Review Summary: There's a last time for everything
We need more folk artists who are willing to scream at the top of their lungs. For fans of Bridgers and her understated charm, the closing minutes of Punisher
could only be characterized as a complete and utter shock. The album is lucid and tranquil in the face of a modern apocalypse; like laying out on a blanket stargazing while a meteor approaches. Never does Bridgers break character in the face of such calamity: the acoustic guitars sway gently, the drums form a series of muted splashes, and Phoebe’s meticulously crafted melodies float above it all, suspended like apparitions. Yet, during the curtain call ‘I Know The End’, Bridgers drops all pretense and screams hopelessly into the surrounding void. It’s the most honest and cathartic expression of her entire career because of its sheer, raw emotion – which is poignant in a way that no guitar solo or string section could possibly emulate. ‘I Know The End’ is what all of Punisher
builds towards: a moment of private and global-scale reckoning that dares to re-imagine what it means to be a folk/indie singer-songwriter in 2020.
Prior to its climactic ending, Punisher
gradually absorbs the listener with its plodding pace. First impressions can be unforgiving here – the melodies are less immediate than on her debut, the production can at times seem gratuitous, and the lyrics are a bit more difficult to untangle. As with most classic albums, however, Punisher
defines its own atmosphere – this dark, starlit post-apocalyptic snow globe – and the more time you spend in that world, the more you’ll feel like a part of you belongs to it. Whether it’s the mystique of ‘Chinese Satellite’, where Bridgers mourns the loss of a loved one while simultaneously lamenting her own lack of faith (“I want to believe / Instead, I look at the sky and I feel nothing” / “Swore I could feel you through the walls / But that's impossible”) – or the more down-to-Earth ‘Graceland Too’ in which she details the struggle of caring about someone who hates herself (to the serenade of a folksy banjo) – Punisher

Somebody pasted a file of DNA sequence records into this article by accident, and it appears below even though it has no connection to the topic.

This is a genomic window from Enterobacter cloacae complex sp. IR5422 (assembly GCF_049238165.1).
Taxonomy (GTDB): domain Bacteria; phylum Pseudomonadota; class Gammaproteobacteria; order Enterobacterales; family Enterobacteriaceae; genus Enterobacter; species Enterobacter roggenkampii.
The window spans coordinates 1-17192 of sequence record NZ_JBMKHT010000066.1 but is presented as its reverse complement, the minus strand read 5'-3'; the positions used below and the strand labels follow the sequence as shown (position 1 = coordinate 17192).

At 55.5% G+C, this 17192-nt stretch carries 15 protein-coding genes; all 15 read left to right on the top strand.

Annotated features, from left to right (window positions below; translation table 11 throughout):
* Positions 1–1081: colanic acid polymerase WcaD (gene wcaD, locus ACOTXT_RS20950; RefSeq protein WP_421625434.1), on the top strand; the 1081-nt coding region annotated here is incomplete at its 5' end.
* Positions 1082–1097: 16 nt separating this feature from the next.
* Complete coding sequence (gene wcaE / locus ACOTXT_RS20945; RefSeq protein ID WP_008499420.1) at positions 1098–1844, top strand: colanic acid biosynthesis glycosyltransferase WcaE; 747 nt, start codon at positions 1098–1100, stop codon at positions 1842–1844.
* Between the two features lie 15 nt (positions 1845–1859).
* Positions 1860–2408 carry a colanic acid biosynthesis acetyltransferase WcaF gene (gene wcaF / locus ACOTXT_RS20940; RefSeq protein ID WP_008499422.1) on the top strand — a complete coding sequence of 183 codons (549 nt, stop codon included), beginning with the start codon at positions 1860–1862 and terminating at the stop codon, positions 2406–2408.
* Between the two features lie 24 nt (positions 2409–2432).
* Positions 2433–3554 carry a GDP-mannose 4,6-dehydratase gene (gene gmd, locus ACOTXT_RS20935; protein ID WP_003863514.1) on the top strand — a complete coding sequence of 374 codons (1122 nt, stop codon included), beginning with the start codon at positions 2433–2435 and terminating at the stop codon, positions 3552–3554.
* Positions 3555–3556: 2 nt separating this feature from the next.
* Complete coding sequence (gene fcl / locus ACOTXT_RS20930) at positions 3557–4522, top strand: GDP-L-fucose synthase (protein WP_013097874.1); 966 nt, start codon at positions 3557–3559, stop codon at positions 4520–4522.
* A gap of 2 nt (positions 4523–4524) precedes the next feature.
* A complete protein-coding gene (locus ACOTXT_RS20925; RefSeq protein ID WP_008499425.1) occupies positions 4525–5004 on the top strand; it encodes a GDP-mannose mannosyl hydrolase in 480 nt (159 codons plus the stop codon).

intertwines the intimate and the profound seamlessly. You’re equally likely to find Bridgers singing about relationships and mental health issues as you are political/religious apocalypses, because in this world they’re one in the same. It could even be argued that ‘I Know The End’ isn’t a song about the end of the world, but rather about losing yourself: “I'm not afraid to disappear / The billboard said The End Is Near.”
takes all these swirling emotions – both on a micro and macro scale – and places them in a state of eerie calm. One common reaction to severe trauma is that the subject will, almost counterintuitively, become inundated by a sense of peace and heightened awareness. It’s not quite denial so much as it is the mind’s inability to digest what just happened, whether it’s a car accident or trying to process 9/11. That sensation feels an awful lot like Punisher
– an album that looks at the world burning around it and retreats inward. As such, it’s both an immensely personal album as well as a commentary on the state of society. Punisher
is a product of the times, but it’s also one that could have only been made by Phoebe Bridgers. She’s the only artist I can think of who has the ambition and elegance to tackle two crumbling worlds at the same time: the one in her mind, and the one outside her doorstep. It's an album characterized by its finality; a series of lasts
in a time where preparing for the end is starting to feel less and less absurd.